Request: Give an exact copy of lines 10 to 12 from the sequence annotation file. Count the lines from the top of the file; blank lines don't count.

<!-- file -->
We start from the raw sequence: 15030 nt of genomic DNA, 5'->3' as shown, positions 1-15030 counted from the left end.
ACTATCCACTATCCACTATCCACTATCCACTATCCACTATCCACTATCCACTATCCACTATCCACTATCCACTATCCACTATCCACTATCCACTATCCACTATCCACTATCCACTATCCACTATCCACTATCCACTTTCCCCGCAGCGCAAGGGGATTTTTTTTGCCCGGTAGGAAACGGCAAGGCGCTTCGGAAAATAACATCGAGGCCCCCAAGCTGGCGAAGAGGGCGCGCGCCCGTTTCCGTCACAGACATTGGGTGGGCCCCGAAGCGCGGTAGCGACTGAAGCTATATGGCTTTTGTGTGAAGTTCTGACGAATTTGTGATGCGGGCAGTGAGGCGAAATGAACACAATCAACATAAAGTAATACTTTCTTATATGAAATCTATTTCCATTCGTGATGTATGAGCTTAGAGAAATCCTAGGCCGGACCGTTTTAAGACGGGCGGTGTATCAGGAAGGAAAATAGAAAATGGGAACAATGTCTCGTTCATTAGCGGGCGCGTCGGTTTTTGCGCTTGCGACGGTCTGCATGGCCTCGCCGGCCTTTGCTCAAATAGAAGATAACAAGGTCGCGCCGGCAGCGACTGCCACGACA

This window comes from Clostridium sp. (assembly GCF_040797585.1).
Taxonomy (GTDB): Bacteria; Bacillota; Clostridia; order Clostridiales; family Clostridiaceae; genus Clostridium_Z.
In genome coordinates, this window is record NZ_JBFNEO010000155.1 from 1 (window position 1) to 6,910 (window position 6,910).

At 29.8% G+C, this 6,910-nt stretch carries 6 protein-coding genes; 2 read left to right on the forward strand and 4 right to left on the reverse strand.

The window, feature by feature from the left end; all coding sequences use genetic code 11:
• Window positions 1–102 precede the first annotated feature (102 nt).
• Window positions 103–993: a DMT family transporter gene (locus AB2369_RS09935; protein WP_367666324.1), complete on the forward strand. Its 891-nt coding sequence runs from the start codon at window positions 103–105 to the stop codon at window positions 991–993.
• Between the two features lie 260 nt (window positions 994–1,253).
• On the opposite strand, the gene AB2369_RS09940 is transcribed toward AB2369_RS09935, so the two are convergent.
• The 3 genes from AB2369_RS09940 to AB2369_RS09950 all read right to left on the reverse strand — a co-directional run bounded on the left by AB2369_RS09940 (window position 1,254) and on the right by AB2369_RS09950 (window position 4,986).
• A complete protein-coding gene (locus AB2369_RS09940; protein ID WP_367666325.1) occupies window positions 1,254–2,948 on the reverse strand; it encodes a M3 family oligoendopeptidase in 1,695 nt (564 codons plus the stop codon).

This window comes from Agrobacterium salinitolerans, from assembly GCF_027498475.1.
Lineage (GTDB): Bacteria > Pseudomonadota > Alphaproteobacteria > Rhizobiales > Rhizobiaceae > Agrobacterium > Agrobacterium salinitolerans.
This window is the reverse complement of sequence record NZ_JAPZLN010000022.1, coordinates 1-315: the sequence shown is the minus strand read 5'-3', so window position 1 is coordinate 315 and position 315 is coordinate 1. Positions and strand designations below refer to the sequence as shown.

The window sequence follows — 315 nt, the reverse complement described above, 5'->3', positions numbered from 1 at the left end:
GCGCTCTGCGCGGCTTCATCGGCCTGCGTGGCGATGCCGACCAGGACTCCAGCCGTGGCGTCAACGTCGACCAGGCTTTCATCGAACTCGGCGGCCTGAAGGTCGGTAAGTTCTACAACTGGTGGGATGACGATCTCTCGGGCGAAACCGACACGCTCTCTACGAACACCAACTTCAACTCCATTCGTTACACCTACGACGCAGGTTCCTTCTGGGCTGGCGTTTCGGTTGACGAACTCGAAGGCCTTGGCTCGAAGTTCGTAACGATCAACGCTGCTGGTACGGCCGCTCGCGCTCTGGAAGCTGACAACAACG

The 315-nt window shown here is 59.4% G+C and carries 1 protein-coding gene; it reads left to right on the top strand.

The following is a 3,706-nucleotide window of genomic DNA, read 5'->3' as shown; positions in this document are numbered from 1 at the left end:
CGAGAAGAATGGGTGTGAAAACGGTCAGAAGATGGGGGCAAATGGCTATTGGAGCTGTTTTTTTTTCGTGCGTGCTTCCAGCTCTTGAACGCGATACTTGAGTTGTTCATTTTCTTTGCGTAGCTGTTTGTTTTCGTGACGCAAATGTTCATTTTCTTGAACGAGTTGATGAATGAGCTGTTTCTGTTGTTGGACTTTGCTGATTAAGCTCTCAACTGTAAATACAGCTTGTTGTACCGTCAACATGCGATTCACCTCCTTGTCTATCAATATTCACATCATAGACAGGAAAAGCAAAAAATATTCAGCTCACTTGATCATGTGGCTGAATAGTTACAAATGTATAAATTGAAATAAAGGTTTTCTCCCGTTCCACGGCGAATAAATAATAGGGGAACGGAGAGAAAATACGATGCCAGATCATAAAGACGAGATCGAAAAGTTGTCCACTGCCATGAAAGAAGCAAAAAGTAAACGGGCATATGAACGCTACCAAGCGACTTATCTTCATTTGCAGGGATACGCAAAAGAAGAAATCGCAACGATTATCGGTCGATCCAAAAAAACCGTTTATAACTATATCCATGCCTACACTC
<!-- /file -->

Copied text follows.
• Between the two features lie 260 nt (window positions 994–1,253).
• On the opposite strand, the gene AB2369_RS09940 is transcribed toward AB2369_RS09935, so the two are convergent.
• The 3 genes from AB2369_RS09940 to AB2369_RS09950 all read right to left on the reverse strand — a co-directional run bounded on the left by AB2369_RS09940 (window position 1,254) and on the right by AB2369_RS09950 (window position 4,986).